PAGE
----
The setjmp/longjmp (hereafter slj) feature in C is ugly, and its behavior may vary between implementations. Nonetheless, given the absence of exceptions, slj is sometimes necessary in C (note that C++ provides exceptions which are in almost every way superior to slj, and that slj interacts badly with many C++ features).
In using slj, one should bear in mind the following, assuming routine Parent() calls routine Setter(), which calls setjmp() and then calls Jumper, which in turn calls longjmp().
- Code may legally exit the scope in which a setjmp is performed without a longjmp having been executed; as soon as the scope exits, however, the previously-created jmp_buf must be regarded as invalid. The compiler probably won't do anything to mark it as such, but any attempt to use it may result in unpredictable behavior, likely including a jump to an arbitrary address.
- Any local variables in Jumper() will evaporate with the call to longjmp(), rendering their values irrelevant.
- Whenever control returns to Parent, via whatever means, Parent's local variables will be as they were when it called Setter, unless such variables had their addresses taken and were changed using such pointers; in any case, setjmp/longjmp will not affect their values in any way. If such variables do not have their addresses taken, it is possible that setjmp() may cache the values of such variables and longjmp() may restore them. In that scenario, however, there would be no way for the variables to change between when they are cached and when they are restored, so the cache/restore would have no visible effect.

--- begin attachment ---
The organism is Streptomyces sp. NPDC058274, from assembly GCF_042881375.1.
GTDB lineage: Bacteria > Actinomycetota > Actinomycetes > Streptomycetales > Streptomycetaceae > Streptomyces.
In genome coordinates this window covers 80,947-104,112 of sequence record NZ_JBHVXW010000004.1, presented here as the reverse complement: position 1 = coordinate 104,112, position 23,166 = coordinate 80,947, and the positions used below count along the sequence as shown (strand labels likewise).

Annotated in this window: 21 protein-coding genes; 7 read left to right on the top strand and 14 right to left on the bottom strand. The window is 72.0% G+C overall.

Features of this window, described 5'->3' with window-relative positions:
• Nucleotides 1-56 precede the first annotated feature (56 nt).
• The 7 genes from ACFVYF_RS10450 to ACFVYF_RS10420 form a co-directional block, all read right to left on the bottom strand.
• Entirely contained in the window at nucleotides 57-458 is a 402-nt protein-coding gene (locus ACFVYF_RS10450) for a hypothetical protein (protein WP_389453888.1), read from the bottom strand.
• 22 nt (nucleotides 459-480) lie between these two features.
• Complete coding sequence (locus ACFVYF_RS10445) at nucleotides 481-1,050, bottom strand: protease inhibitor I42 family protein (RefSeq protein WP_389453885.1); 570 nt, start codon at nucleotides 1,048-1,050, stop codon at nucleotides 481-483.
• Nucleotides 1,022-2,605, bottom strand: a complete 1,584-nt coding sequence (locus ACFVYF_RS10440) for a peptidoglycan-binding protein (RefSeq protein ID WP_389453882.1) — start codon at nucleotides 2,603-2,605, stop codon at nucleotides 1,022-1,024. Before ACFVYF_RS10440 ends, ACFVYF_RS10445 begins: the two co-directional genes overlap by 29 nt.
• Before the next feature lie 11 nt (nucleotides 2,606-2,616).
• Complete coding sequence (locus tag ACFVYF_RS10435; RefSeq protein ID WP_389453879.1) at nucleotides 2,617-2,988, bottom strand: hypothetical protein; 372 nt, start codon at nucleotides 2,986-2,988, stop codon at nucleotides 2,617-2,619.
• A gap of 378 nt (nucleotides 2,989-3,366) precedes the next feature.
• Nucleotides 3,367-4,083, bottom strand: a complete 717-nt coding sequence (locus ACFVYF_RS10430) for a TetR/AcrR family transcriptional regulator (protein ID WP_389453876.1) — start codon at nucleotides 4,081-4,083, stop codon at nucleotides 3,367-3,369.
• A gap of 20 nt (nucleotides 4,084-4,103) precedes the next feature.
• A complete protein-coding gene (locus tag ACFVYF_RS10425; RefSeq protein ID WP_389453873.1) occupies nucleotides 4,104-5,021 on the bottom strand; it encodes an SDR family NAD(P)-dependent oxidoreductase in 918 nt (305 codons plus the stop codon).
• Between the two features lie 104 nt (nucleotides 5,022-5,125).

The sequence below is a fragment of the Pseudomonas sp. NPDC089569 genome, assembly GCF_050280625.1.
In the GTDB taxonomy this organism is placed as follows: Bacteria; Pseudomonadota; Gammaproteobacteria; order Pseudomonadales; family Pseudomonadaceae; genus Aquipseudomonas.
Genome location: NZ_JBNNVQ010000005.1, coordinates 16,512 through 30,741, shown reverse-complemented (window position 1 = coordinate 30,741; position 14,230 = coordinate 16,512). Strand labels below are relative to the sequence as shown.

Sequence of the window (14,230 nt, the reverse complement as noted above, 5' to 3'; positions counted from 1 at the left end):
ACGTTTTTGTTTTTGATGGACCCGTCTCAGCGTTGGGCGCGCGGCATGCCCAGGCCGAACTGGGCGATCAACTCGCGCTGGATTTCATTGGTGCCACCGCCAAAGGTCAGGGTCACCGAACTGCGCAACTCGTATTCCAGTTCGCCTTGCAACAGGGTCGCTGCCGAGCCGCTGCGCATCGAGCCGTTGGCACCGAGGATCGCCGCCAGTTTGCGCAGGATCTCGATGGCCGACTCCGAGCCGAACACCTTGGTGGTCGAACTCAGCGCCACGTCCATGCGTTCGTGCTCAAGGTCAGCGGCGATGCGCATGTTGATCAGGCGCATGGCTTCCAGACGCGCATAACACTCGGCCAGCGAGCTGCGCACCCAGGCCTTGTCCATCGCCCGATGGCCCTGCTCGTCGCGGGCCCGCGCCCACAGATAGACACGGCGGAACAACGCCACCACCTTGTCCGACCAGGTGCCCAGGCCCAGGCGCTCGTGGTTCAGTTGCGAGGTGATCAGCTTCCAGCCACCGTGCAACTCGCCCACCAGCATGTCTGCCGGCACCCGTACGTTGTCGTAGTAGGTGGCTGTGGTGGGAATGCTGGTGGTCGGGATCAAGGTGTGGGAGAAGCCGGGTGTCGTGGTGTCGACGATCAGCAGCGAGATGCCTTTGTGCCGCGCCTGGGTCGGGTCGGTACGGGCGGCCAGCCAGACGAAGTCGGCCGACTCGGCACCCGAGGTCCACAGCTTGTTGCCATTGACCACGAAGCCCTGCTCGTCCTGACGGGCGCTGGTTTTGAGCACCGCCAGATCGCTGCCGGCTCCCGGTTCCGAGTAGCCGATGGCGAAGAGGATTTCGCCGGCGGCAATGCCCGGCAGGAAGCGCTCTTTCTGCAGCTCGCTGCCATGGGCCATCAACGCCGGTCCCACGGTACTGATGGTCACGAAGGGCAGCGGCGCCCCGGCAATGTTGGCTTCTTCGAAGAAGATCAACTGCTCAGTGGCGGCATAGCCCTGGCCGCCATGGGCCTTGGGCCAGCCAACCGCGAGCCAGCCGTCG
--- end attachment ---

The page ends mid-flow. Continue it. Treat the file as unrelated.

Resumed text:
- The variables in Setter may or may not be cached by setjmp() call. After a longjmp() call, such variables may have the value they had when setjmp() was performed, or the values they had when it called the routine which ultimately called longjmp(), or any combination thereof. In at least some C dialects, such variables may be declared "volatile" to prevent them from being cached.
Although setjmp/longjmp() can sometimes be useful, they can also be very dangerous. There is in most cases no protection errant code causing Undefined Behavior, and in many real-world scenarios, improper usage is likely to cause bad things to happen (unlike some kinds of Undefined Behavior, where the actual outcome may often line up with what the programmer intended).